“And now we had Liberty Loan Sunday. The Treasury Department issued a set of sermon outlines May 23 which the preachers were to select from for their discourse on Sunday, June 3… But what does this bond issue to do with the Christian pulpit? Is the Chuch of God a house of merchandise? Does it come within the function of the American Government to suggest texts and sermon outlines – there are five in the circular before us – to Christian preachers? Does it not argue a fundamental misconception of the purpose which the Christian Church is to serve that it is called upon to cooperate in a financial campaign?

    – Excerpted from The Lutheran Witness, Vol. XXXVI, No. 12, June 12, 1917, p. 182.

  • CRB

    Bror,
    Your comment, “we understand not our own culture, but we seek of necessity to change others.” reminds me of a quote by T.S. Eliot:
    “The world is trying the expeiment of attempting to form a civilized but non-Christian mentality. The experiment will fail, but we must be very patient in awaiting it’s collapse, meanwhile redeeming the time: so that the faith may be preserved alive through the dark ages before us; to renew and rebuild civilization, and save the world from suicide.” from “Thoughts after Lambeth”

  • CRB

    Bror,
    Your comment, “we understand not our own culture, but we seek of necessity to change others.” reminds me of a quote by T.S. Eliot:
    “The world is trying the expeiment of attempting to form a civilized but non-Christian mentality. The experiment will fail, but we must be very patient in awaiting it’s collapse, meanwhile redeeming the time: so that the faith may be preserved alive through the dark ages before us; to renew and rebuild civilization, and save the world from suicide.” from “Thoughts after Lambeth”

  • http://lutherama.blogspot.com Dr. Luther in the 21st Century

    I find it deliciously ironic that his proposal illustrates his main point. They don’t understand religion. It is one thing to have advisors and ambassadors who understand the indigenous culture, it is another to suggest that we open our places of worship to people of other religions.

    @#3 As somebody who researches cults and other religions for fun (yes, you may call me weird), I recommend delving into their writings. Usually, you can get an idea who their influential thinkers are then you can go read their beliefs from the source. Admittedly, it is harder with Islam because of their insistence on Arabic and the complete lack of an established clergy. Makes it harder to discern who the hacks ala Osteen are.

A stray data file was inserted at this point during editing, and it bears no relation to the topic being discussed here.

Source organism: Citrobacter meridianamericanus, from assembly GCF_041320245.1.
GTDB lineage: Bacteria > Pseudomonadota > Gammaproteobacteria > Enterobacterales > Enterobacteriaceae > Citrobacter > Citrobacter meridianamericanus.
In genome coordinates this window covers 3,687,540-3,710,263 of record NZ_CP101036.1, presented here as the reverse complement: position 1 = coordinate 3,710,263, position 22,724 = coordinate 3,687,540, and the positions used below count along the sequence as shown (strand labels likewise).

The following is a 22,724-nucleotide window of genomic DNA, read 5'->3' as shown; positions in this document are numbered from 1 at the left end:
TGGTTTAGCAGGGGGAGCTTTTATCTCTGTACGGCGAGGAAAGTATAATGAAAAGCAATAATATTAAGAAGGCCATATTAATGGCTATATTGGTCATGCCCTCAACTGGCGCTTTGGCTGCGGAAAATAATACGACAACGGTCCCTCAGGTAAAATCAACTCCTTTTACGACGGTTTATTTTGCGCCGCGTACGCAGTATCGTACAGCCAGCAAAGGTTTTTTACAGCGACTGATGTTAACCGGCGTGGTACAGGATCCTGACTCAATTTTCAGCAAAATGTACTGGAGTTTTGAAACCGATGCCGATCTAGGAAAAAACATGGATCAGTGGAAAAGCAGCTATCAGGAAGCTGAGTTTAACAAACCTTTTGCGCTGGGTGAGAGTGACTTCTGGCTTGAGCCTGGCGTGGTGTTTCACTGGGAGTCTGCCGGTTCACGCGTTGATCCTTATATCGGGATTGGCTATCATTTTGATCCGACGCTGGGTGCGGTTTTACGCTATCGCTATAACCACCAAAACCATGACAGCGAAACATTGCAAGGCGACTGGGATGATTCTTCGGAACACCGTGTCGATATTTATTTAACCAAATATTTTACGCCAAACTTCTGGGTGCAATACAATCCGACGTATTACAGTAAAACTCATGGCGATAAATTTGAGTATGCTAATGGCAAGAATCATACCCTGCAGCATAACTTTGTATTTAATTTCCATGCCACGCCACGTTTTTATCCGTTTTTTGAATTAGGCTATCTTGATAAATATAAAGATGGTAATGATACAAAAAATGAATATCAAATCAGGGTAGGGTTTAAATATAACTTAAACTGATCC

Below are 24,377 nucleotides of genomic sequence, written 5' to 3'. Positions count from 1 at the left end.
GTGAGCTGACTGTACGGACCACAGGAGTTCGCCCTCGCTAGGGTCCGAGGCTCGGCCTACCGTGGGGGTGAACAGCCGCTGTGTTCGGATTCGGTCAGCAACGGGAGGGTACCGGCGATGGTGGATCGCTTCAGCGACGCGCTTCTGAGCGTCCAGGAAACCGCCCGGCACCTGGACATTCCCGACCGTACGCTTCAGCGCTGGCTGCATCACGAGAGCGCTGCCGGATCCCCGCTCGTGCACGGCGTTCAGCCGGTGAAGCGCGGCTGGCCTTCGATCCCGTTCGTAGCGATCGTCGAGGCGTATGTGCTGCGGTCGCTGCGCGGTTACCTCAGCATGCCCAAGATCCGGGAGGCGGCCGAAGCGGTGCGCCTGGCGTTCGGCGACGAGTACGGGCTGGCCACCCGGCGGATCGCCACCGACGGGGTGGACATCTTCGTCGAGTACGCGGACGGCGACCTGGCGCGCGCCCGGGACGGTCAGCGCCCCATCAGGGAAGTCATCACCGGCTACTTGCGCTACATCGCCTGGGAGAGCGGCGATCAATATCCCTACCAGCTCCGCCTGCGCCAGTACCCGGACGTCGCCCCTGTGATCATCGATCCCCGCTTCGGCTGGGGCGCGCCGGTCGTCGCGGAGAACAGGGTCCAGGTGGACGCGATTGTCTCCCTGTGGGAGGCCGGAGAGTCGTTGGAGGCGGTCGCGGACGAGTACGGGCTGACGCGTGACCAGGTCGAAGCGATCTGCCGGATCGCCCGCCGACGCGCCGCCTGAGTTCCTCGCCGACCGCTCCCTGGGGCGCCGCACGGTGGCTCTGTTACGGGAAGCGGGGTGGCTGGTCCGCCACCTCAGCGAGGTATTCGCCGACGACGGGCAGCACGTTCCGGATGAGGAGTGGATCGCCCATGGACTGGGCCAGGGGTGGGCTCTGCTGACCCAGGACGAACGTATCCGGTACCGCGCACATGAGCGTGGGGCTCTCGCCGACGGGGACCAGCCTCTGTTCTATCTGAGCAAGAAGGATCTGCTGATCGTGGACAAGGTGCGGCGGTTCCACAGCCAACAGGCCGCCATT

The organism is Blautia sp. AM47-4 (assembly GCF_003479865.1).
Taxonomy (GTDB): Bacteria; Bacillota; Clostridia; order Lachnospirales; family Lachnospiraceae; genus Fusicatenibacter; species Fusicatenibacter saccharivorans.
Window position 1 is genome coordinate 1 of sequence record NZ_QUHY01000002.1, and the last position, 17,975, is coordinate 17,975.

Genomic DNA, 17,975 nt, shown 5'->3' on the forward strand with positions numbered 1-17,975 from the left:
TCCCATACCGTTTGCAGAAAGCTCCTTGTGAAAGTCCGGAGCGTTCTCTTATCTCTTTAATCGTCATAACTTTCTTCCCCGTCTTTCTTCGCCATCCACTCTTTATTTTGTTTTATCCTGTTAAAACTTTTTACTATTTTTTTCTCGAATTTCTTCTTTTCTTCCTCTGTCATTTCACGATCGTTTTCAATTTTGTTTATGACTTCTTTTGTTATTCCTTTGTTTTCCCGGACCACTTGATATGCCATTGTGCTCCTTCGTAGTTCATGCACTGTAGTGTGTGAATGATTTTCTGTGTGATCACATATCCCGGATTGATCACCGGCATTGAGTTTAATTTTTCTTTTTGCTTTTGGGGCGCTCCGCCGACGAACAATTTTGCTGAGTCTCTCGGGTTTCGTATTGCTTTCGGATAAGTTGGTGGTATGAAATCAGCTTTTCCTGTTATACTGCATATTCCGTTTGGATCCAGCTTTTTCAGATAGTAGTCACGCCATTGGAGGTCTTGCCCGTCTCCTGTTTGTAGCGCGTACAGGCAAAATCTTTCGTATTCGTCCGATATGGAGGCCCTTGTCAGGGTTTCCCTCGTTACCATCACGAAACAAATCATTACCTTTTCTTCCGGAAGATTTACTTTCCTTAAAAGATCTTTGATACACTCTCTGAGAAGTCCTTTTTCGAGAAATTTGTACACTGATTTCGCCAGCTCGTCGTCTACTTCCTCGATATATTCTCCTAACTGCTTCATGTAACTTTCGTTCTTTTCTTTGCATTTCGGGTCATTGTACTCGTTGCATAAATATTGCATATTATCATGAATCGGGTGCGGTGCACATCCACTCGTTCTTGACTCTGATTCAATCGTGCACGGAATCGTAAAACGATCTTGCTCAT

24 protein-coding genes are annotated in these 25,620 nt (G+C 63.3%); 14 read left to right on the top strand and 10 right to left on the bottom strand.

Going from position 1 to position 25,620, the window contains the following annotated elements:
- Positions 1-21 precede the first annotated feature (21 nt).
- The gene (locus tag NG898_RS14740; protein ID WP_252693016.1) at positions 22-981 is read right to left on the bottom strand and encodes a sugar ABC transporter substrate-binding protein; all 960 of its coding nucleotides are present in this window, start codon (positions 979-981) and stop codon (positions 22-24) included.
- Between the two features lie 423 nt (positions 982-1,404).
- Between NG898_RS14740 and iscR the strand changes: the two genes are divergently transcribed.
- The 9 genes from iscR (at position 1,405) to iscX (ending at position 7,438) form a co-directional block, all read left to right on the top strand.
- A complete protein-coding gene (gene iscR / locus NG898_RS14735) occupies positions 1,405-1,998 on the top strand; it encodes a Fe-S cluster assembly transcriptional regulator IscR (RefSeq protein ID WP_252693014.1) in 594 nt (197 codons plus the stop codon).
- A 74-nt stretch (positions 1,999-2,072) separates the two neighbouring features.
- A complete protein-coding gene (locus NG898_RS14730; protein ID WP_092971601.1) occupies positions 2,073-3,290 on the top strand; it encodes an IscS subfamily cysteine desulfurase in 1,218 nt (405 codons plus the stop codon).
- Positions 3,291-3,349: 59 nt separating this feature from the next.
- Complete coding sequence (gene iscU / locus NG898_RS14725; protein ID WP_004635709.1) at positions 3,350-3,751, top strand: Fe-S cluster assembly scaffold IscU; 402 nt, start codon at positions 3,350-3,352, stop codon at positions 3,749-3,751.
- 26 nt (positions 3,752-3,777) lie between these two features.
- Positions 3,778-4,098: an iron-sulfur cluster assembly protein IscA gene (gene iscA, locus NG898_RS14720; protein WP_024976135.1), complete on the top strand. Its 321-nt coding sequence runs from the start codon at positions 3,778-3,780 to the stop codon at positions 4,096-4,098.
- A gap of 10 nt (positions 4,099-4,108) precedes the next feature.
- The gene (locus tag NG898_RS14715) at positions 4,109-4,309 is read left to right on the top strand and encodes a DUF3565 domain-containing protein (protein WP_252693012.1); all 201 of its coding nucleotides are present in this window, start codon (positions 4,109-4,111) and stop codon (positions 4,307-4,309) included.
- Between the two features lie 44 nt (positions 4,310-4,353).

• http://lutherama.blogspot.com Dr. Luther in the 21st Century

    I find it deliciously ironic that his proposal illustrates his main point. They don’t understand religion. It is one thing to have advisors and ambassadors who understand the indigenous culture, it is another to suggest that we open our places of worship to people of other religions.

    @#3 As somebody who researches cults and other religions for fun (yes, you may call me weird), I recommend delving into their writings. Usually, you can get an idea who their influential thinkers are then you can go read their beliefs from the source. Admittedly, it is harder with Islam because of their insistence on Arabic and the complete lack of an established clergy. Makes it harder to discern who the hacks ala Osteen are.

  • http://gslcnm.com Pastor Spomer

    The ruling class of the West, sees Islam as a tool to weaken the Christian Church.
    Islam, sees the ruling class of the West as a naïve tool to facilitate the Islamization of Europe and America.
    We, in the Church, whose fate is being planned, have no input, except for being cynically used by politicians every election cycle.
    The Church has no friends.

  • http://gslcnm.com Pastor Spomer

    The ruling class of the West, sees Islam as a tool to weaken the Christian Church.
    Islam, sees the ruling class of the West as a naïve tool to facilitate the Islamization of Europe and America.